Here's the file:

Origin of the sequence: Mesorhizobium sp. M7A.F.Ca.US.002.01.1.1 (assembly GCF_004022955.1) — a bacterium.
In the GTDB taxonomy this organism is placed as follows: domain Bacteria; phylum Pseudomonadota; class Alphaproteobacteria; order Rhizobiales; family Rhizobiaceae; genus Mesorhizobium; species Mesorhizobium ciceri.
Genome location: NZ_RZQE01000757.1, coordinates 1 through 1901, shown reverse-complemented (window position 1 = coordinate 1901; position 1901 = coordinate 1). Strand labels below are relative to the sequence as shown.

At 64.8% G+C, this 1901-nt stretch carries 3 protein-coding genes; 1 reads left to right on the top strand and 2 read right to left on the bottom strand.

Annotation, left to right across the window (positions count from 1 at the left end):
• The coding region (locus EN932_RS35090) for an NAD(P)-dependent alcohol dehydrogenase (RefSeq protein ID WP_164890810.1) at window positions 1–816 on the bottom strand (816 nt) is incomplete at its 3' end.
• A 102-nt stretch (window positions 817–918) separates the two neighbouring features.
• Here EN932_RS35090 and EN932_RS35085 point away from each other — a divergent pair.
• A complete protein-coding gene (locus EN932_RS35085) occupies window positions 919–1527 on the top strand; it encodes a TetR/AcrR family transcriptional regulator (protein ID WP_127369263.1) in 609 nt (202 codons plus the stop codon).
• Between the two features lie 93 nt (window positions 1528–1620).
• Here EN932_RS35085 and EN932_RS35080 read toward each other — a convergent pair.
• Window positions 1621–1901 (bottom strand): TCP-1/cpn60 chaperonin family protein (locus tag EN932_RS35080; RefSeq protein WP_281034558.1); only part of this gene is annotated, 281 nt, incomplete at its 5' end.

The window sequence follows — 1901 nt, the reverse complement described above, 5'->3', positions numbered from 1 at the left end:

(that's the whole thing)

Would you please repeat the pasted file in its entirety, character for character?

Origin of the sequence: Mesorhizobium sp. M7A.F.Ca.US.002.01.1.1 (assembly GCF_004022955.1) — a bacterium.
In the GTDB taxonomy this organism is placed as follows: domain Bacteria; phylum Pseudomonadota; class Alphaproteobacteria; order Rhizobiales; family Rhizobiaceae; genus Mesorhizobium; species Mesorhizobium ciceri.
Genome location: NZ_RZQE01000757.1, coordinates 1 through 1901, shown reverse-complemented (window position 1 = coordinate 1901; position 1901 = coordinate 1). Strand labels below are relative to the sequence as shown.

At 64.8% G+C, this 1901-nt stretch carries 3 protein-coding genes; 1 reads left to right on the top strand and 2 read right to left on the bottom strand.

Annotation, left to right across the window (positions count from 1 at the left end):
• The coding region (locus EN932_RS35090) for an NAD(P)-dependent alcohol dehydrogenase (RefSeq protein ID WP_164890810.1) at window positions 1–816 on the bottom strand (816 nt) is incomplete at its 3' end.
• A 102-nt stretch (window positions 817–918) separates the two neighbouring features.
• Here EN932_RS35090 and EN932_RS35085 point away from each other — a divergent pair.
• A complete protein-coding gene (locus EN932_RS35085) occupies window positions 919–1527 on the top strand; it encodes a TetR/AcrR family transcriptional regulator (protein ID WP_127369263.1) in 609 nt (202 codons plus the stop codon).
• Between the two features lie 93 nt (window positions 1528–1620).
• Here EN932_RS35085 and EN932_RS35080 read toward each other — a convergent pair.
• Window positions 1621–1901 (bottom strand): TCP-1/cpn60 chaperonin family protein (locus tag EN932_RS35080; RefSeq protein WP_281034558.1); only part of this gene is annotated, 281 nt, incomplete at its 5' end.

The window sequence follows — 1901 nt, the reverse complement described above, 5'->3', positions numbered from 1 at the left end: